- 89D. SLUGFEST is a challenging sports contest, such as in boxing or baseball, says one dictionary. A fight marked by the exchange of heavy blows, says another. The clue is [High-scoring baseball game], a usage I wasn’t familiar with.
- 100D. LISPS are [Features of Castilian speech], which is the Spanish spoken in Spain.
- How are your eyes? 117D: [It may have redeye] clues a PIC or photo. 67D: [One who may have red eyes] is a DOPER. And STYES may be [Sights on sore eyes?]. I feel the need for Visine now.
Emily Cox and Henry Rathvon’s Boston Globe crossword, “Matchups”
What do you do with a match? You LIGHT (67-Across) it. And so you LIGHT each theme clue, adding the word “light” to the end of each clue to complete it. For example, [First *] is the CRACK OF DAWN, [Red *] is a CHILDREN’S GAME (though we called it Red Light, Green Light), and [Lime*] is a Charlie CHAPLIN FILM. This is one of those flip-flop themes, where the clues (with their “light”s) feel more like crossword answers and the answers sound more like crossword clues.
I resorted to the Across Lite “reveal current letter” option to get the last letter. 43A: [Voltaire's family name] ARO*ET meets 39D: [Teller of Ice-Age tales] A*EL. I tried every consonant in that crossing, to no avail. “Do Manny and Sid in the Ice Age cartoons have a friend named ABEL?” Turned out to be a U, the haven’t-seen-it-before (or if I have, I certainly forgot it) AROUET crossing Jean AUEL of Clan of the Cave Bear fame. The AUEL clue would have been super-obvious for me if only it had mentioned Neanderthals or Cro-Magnons.
Merl Reagle’s syndicated/Philadelphia Inquirer crossword, “Kindergarten Crime Spree (Part 2)”
This puzzle continues the theme Merl began last week, recounting a detective story (with a kindergarten setting) in the theme clues and answers. In a Cruciverb-L posting, Merl suggested that we solve this one on paper rather than in an interactive online format. The reason becomes apparent near the end: The final theme answer has one square for which any of three letters is correct, but Across Lite and Merl’s online option can’t define three correct answers for one square. The story ends at 113A with “And that’s when the FINGER-P*INTING began.” The clue for the crossing answer, 116D, is [Start of a crime novel by Sue Grafton, whose titles are particularly apt for this puzzle. (This clue has three possible answers. See 113-Across.)]. A IS, O IS, and R IS all work, with FINGER-PAINTING, FINGER-POINTING, and FINGERPRINTING having kindergarten or detective-story connotations. It’s a clever way to make good use of all those Grafton “* Is for ___” titles that so often pop up as partial answers in crosswords.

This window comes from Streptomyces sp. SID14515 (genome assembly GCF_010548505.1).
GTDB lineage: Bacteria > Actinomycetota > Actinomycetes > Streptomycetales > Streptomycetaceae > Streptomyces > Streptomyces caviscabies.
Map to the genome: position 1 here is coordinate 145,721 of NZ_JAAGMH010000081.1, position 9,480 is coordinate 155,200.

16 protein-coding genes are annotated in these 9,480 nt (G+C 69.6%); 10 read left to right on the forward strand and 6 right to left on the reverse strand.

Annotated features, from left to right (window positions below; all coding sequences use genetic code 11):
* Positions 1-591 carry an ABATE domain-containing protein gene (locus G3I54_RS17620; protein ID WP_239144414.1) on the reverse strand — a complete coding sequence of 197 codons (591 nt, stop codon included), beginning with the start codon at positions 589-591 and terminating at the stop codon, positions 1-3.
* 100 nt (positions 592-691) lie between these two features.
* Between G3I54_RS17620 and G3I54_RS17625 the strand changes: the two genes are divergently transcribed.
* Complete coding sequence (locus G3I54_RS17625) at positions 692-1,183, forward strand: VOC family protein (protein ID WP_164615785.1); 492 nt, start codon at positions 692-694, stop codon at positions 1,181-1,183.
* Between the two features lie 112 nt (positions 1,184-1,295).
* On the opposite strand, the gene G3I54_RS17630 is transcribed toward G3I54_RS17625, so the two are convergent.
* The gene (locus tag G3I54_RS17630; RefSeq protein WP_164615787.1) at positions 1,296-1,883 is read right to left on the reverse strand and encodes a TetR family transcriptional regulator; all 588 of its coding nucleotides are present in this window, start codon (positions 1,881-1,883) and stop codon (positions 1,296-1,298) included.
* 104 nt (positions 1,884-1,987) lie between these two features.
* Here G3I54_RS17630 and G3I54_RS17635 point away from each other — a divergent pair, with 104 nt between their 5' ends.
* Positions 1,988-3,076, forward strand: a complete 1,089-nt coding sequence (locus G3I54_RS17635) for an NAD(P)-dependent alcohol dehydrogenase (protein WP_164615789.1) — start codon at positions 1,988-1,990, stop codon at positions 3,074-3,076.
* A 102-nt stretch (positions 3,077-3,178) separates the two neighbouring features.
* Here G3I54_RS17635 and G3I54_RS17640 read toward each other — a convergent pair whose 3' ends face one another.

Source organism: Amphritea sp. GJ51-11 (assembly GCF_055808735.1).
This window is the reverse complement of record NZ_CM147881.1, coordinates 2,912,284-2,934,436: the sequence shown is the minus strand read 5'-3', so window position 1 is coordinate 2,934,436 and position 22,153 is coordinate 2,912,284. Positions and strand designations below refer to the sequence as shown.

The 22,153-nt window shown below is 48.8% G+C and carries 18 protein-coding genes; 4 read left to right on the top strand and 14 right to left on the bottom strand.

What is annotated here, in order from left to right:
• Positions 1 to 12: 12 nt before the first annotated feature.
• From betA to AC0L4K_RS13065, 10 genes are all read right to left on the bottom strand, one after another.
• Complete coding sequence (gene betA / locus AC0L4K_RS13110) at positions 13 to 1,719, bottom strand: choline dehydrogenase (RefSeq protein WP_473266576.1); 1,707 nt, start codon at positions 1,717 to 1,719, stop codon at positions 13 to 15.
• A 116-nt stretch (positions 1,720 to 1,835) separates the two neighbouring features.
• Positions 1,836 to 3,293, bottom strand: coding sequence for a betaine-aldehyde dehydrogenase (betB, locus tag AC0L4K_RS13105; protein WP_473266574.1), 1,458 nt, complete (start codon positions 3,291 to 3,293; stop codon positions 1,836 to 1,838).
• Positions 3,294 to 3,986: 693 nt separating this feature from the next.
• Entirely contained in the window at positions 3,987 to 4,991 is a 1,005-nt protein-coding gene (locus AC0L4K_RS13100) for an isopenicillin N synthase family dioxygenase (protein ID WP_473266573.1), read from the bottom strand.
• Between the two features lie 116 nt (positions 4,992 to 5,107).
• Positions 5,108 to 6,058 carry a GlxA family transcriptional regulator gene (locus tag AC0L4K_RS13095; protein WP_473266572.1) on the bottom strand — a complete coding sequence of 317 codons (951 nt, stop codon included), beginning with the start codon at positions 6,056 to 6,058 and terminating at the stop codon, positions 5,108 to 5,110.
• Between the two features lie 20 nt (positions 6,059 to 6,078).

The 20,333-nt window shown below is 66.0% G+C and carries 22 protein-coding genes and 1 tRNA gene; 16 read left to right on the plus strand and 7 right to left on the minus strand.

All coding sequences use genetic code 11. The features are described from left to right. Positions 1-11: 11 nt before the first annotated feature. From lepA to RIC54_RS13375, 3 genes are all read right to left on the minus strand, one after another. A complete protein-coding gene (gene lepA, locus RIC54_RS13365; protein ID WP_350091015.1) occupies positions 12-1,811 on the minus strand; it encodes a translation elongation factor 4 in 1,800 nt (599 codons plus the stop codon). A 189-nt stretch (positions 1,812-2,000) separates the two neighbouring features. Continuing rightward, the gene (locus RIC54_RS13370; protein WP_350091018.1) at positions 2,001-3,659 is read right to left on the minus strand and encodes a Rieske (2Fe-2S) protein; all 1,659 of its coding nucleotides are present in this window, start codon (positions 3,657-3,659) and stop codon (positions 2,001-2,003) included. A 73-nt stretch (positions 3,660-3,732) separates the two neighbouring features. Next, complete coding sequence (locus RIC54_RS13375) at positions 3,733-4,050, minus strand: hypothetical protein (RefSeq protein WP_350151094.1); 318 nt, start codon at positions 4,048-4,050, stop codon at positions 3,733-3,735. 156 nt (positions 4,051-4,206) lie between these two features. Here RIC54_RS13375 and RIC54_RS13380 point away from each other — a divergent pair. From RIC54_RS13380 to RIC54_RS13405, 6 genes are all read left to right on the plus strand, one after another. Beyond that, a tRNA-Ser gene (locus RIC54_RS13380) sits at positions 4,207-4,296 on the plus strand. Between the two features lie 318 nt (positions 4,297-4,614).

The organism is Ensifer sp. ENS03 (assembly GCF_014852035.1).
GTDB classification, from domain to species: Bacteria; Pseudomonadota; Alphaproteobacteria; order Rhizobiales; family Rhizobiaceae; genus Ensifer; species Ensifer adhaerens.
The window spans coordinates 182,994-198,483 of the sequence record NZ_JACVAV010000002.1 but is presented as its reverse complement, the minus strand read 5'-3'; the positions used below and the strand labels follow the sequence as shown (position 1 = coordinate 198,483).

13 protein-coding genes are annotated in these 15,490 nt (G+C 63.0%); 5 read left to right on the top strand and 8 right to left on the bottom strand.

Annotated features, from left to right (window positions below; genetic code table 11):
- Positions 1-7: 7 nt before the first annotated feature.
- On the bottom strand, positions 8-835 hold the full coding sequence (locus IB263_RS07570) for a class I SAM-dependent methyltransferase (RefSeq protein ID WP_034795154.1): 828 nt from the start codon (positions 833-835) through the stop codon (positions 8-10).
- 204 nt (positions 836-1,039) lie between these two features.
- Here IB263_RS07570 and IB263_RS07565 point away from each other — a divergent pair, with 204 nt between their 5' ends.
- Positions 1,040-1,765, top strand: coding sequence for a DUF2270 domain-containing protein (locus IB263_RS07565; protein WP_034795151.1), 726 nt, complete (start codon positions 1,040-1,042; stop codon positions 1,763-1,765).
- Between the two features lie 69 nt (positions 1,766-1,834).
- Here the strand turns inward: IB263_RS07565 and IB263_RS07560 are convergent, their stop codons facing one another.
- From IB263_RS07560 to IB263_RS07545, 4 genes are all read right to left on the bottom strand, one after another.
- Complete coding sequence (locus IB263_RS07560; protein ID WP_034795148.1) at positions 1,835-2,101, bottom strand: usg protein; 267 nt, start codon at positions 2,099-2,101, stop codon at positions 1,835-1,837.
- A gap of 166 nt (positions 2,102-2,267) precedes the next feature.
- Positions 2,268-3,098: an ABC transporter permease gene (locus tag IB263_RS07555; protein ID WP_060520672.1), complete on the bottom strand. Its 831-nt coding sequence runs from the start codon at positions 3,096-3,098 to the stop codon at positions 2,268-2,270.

I’m waiting for Merl’s explanation of why this two-part crossword took him two years to make. The story will appear at Merl’s blog this weekend.
- 60A, 40D. 40D’s clue says [See 60 Across], and 60A says [Golf great]. The golf great is SNEAD, and the Snead is named SAM.
- 62A. ["Convoy" star's first name] is KRIS, Kris Kristofferson.
- 101A. The bird called the MOA is an [Extinct 12-footer]. Twelve feet tall! That is much too big for a bird. It’s kind of freaking me out.
- 111A. [Last two words in the title of an epic 1962 Western] are WAS WON: How the West Was Won.
- 2D. [Embark on ___ career] clues two words, A SOLO. Asolo is also a town in Italy, home to crossworder S.E. Anderson.
- 7D. [Wolf's home?] is CNN—Wolf Blitzer, that is.
- 10D. [Flying wedge sound] is the HONK from a “V” formation of geese.
- 14D. OPEN ORDER is a [Market action that remains in effect until filled or cancelled].
- 20D. [Nobel decliner ___ Tho] is LE DUC Tho.
- 50D. ADAK? [It's an Aleutian] island. The clue kinda sounds like “it’s an illusion.”
- 53D. IN IT [___ to win it] duplicates the “it,” but is more fun than a clue for the abbrevation of “initial.” Madge’s line “You’re soaking ___” would have worked better.